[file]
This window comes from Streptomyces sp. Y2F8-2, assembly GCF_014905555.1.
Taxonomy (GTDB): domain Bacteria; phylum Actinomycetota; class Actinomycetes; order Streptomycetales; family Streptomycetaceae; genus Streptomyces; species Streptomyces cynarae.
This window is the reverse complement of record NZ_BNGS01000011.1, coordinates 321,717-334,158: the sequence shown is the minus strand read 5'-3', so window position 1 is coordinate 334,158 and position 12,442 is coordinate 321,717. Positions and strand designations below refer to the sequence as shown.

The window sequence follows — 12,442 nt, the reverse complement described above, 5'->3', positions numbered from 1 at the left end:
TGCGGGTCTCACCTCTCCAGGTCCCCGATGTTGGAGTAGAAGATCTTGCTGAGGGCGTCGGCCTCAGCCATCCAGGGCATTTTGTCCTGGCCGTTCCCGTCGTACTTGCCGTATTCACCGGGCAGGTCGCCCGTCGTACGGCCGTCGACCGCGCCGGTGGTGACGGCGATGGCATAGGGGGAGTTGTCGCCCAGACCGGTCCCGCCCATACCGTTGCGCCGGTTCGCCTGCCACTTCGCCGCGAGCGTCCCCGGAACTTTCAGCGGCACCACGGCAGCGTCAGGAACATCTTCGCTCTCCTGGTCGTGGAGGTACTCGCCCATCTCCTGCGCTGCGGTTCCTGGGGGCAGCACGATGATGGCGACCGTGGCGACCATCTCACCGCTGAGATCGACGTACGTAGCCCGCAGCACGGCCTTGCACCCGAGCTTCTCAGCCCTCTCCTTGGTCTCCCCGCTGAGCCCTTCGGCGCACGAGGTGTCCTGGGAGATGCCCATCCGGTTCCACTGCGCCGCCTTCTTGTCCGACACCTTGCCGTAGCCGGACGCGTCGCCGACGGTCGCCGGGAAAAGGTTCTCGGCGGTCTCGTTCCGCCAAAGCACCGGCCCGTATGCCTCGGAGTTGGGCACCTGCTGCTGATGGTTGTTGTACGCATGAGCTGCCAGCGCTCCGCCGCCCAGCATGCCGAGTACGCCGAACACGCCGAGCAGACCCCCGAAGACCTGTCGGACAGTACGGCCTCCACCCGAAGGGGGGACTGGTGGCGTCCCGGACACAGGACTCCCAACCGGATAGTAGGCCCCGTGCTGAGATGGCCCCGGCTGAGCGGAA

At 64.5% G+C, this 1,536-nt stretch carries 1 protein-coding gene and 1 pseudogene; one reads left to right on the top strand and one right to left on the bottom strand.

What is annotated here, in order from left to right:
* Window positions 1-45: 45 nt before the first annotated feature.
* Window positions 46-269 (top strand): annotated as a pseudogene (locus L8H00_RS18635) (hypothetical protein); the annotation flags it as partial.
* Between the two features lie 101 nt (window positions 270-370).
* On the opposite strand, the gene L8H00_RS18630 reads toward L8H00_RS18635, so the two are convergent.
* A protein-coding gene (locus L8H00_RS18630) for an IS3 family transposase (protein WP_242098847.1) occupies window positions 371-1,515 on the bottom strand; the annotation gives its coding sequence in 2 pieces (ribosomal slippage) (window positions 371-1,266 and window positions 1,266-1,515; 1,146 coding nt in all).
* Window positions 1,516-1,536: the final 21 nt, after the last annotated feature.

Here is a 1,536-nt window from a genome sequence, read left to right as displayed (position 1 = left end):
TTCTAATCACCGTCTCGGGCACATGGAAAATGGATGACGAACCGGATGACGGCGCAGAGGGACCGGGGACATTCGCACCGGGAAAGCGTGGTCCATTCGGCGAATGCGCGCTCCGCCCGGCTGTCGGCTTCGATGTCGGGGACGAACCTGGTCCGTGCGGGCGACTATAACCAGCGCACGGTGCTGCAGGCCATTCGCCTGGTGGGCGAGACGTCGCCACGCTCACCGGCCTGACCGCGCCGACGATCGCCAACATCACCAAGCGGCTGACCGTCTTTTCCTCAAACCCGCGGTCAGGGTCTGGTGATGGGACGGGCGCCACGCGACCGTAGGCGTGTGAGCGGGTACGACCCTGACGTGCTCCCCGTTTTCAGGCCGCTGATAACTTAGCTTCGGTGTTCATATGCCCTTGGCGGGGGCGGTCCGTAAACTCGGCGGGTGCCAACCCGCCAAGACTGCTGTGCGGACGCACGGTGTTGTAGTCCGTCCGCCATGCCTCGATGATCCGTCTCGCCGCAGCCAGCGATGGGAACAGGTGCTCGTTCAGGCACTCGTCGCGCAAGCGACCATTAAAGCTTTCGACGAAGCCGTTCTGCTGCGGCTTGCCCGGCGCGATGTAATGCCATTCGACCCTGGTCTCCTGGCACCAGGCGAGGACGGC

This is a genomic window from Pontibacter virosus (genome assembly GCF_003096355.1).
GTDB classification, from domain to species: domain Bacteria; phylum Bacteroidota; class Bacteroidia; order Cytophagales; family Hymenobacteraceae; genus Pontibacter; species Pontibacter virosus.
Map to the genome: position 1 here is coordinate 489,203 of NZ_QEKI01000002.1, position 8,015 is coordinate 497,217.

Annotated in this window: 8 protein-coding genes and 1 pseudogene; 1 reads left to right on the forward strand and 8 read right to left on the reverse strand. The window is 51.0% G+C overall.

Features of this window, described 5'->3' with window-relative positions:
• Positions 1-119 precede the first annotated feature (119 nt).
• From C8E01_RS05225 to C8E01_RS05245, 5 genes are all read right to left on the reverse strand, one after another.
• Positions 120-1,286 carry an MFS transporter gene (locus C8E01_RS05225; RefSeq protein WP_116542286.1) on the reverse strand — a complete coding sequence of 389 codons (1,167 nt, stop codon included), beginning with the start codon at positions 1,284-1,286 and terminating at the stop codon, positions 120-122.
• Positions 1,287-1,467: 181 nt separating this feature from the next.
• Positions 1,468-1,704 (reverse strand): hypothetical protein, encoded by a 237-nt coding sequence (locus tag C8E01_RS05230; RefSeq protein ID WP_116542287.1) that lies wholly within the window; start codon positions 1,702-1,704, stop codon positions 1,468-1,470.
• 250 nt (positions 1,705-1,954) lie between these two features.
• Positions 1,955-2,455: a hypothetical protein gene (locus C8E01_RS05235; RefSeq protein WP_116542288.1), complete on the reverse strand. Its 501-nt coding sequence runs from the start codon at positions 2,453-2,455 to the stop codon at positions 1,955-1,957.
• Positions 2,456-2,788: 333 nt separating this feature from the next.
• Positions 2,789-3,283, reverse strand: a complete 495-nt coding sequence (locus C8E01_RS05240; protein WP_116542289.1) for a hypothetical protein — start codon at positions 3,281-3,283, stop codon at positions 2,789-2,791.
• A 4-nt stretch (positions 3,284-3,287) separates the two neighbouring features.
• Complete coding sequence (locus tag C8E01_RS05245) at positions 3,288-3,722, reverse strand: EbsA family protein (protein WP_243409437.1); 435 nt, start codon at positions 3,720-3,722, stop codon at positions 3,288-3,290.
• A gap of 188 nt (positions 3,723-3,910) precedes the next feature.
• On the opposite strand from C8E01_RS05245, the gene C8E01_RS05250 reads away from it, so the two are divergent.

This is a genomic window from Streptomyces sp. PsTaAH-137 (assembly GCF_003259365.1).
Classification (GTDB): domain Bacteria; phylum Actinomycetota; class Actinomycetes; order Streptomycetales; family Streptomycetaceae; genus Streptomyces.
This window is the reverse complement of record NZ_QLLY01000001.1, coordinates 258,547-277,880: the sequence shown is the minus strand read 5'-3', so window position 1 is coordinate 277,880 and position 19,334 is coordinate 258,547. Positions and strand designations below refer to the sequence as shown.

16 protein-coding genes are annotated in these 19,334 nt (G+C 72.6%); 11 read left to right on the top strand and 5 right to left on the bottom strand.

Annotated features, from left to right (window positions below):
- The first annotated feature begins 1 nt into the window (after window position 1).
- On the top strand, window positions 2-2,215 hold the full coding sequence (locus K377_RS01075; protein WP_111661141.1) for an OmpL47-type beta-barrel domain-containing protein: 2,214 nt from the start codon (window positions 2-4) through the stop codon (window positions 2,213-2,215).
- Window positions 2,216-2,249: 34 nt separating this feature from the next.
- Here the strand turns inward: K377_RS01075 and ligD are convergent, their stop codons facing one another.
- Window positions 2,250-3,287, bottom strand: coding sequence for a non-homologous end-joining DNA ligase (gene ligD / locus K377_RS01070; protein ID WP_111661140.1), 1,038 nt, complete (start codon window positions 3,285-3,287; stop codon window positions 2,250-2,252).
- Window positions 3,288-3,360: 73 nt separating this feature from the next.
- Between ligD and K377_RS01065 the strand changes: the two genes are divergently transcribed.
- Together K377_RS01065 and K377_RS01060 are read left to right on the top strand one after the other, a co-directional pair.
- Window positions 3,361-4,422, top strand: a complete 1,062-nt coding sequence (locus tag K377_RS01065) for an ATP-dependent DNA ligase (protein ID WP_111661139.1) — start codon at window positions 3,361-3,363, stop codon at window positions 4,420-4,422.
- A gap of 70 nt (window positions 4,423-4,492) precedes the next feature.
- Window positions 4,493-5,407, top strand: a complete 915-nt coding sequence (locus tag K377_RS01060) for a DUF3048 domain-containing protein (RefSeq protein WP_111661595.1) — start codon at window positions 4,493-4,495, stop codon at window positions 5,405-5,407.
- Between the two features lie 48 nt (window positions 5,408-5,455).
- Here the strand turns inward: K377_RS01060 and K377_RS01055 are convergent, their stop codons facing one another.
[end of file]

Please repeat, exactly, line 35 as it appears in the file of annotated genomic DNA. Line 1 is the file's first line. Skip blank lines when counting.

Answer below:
Classification (GTDB): domain Bacteria; phylum Actinomycetota; class Actinomycetes; order Streptomycetales; family Streptomycetaceae; genus Streptomyces.